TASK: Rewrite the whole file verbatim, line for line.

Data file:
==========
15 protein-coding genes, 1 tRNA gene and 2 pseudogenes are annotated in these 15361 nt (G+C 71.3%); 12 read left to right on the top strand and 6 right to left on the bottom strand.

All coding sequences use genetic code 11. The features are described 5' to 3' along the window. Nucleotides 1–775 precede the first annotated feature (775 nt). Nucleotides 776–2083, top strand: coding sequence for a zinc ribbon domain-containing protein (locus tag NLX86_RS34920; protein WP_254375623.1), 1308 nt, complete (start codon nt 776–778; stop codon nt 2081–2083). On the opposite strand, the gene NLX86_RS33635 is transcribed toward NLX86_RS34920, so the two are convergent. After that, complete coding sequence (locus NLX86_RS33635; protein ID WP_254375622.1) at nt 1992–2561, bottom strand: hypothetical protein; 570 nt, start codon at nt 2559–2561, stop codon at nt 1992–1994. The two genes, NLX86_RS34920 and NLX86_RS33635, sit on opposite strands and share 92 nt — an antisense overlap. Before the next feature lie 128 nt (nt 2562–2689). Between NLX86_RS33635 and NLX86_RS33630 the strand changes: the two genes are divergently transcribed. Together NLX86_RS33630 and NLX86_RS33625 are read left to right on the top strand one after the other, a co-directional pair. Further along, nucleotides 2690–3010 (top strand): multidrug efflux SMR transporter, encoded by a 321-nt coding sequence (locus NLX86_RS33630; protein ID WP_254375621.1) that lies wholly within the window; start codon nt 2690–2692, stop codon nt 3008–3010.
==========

15 protein-coding genes, 1 tRNA gene and 2 pseudogenes are annotated in these 15361 nt (G+C 71.3%); 12 read left to right on the top strand and 6 right to left on the bottom strand.

All coding sequences use genetic code 11. The features are described 5' to 3' along the window. Nucleotides 1–775 precede the first annotated feature (775 nt). Nucleotides 776–2083, top strand: coding sequence for a zinc ribbon domain-containing protein (locus tag NLX86_RS34920; protein WP_254375623.1), 1308 nt, complete (start codon nt 776–778; stop codon nt 2081–2083). On the opposite strand, the gene NLX86_RS33635 is transcribed toward NLX86_RS34920, so the two are convergent. After that, complete coding sequence (locus NLX86_RS33635; protein ID WP_254375622.1) at nt 1992–2561, bottom strand: hypothetical protein; 570 nt, start codon at nt 2559–2561, stop codon at nt 1992–1994. The two genes, NLX86_RS34920 and NLX86_RS33635, sit on opposite strands and share 92 nt — an antisense overlap. Before the next feature lie 128 nt (nt 2562–2689). Between NLX86_RS33635 and NLX86_RS33630 the strand changes: the two genes are divergently transcribed. Together NLX86_RS33630 and NLX86_RS33625 are read left to right on the top strand one after the other, a co-directional pair. Further along, nucleotides 2690–3010 (top strand): multidrug efflux SMR transporter, encoded by a 321-nt coding sequence (locus NLX86_RS33630; protein ID WP_254375621.1) that lies wholly within the window; start codon nt 2690–2692, stop codon nt 3008–3010.